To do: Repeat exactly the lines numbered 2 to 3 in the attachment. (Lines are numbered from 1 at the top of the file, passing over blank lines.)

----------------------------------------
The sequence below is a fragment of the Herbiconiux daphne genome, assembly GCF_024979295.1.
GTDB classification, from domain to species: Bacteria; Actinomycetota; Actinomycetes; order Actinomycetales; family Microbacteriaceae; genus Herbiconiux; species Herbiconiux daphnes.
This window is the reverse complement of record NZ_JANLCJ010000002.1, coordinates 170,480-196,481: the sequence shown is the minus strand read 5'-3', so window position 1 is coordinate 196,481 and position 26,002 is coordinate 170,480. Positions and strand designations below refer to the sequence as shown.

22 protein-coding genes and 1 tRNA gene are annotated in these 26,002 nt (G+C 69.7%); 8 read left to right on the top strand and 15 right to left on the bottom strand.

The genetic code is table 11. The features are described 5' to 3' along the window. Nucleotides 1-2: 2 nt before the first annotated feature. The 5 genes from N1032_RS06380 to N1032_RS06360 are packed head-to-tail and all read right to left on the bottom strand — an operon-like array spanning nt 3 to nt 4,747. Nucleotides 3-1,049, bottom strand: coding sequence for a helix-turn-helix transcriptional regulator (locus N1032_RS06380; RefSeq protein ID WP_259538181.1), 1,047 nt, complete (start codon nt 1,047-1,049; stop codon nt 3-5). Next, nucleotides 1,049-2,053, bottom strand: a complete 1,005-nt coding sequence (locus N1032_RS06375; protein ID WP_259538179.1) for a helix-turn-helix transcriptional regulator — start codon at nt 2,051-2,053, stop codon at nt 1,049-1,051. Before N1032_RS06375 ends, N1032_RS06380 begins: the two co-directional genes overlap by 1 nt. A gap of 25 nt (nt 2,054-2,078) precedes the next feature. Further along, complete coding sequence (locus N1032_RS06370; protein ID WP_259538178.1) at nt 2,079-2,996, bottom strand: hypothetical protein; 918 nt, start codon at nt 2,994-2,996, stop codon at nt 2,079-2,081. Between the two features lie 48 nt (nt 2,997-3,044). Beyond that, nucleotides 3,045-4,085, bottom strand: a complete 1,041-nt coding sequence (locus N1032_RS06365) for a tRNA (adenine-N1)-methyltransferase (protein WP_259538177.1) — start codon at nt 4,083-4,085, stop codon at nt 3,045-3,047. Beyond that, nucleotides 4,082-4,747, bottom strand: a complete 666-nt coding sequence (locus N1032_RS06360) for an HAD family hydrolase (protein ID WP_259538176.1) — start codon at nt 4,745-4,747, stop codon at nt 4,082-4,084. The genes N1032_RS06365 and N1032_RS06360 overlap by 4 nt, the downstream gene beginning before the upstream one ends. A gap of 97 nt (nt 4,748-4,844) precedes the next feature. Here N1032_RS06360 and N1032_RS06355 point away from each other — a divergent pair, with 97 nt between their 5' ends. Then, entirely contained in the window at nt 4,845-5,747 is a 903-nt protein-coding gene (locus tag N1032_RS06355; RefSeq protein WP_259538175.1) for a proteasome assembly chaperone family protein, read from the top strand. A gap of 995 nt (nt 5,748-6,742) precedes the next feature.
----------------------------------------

GTDB classification, from domain to species: Bacteria; Actinomycetota; Actinomycetes; order Actinomycetales; family Microbacteriaceae; genus Herbiconiux; species Herbiconiux daphnes.
This window is the reverse complement of record NZ_JANLCJ010000002.1, coordinates 170,480-196,481: the sequence shown is the minus strand read 5'-3', so window position 1 is coordinate 196,481 and position 26,002 is coordinate 170,480. Positions and strand designations below refer to the sequence as shown.